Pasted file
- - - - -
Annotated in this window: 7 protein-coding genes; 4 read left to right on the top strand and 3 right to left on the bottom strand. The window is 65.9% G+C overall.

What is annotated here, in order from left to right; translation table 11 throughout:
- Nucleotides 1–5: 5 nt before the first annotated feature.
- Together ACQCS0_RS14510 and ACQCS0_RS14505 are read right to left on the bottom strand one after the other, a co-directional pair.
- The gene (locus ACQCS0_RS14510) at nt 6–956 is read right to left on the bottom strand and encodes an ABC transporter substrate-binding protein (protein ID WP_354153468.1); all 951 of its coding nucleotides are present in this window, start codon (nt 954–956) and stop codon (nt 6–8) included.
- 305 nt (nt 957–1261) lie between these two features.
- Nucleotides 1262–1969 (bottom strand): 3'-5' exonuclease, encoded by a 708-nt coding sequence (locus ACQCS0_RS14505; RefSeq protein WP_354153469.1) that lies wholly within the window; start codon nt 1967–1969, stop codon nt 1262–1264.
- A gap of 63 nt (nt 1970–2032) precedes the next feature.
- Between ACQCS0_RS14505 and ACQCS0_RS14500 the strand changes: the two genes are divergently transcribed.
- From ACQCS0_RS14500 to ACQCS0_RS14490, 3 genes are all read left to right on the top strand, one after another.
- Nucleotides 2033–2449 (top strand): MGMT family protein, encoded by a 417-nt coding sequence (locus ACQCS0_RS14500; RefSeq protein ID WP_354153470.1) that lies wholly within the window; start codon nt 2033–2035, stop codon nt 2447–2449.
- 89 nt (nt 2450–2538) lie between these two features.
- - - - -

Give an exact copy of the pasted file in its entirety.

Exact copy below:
Annotated in this window: 7 protein-coding genes; 4 read left to right on the top strand and 3 right to left on the bottom strand. The window is 65.9% G+C overall.

What is annotated here, in order from left to right; translation table 11 throughout:
- Nucleotides 1–5: 5 nt before the first annotated feature.
- Together ACQCS0_RS14510 and ACQCS0_RS14505 are read right to left on the bottom strand one after the other, a co-directional pair.
- The gene (locus ACQCS0_RS14510) at nt 6–956 is read right to left on the bottom strand and encodes an ABC transporter substrate-binding protein (protein ID WP_354153468.1); all 951 of its coding nucleotides are present in this window, start codon (nt 954–956) and stop codon (nt 6–8) included.
- 305 nt (nt 957–1261) lie between these two features.
- Nucleotides 1262–1969 (bottom strand): 3'-5' exonuclease, encoded by a 708-nt coding sequence (locus ACQCS0_RS14505; RefSeq protein WP_354153469.1) that lies wholly within the window; start codon nt 1967–1969, stop codon nt 1262–1264.
- A gap of 63 nt (nt 1970–2032) precedes the next feature.
- Between ACQCS0_RS14505 and ACQCS0_RS14500 the strand changes: the two genes are divergently transcribed.
- From ACQCS0_RS14500 to ACQCS0_RS14490, 3 genes are all read left to right on the top strand, one after another.
- Nucleotides 2033–2449 (top strand): MGMT family protein, encoded by a 417-nt coding sequence (locus ACQCS0_RS14500; RefSeq protein ID WP_354153470.1) that lies wholly within the window; start codon nt 2033–2035, stop codon nt 2447–2449.
- 89 nt (nt 2450–2538) lie between these two features.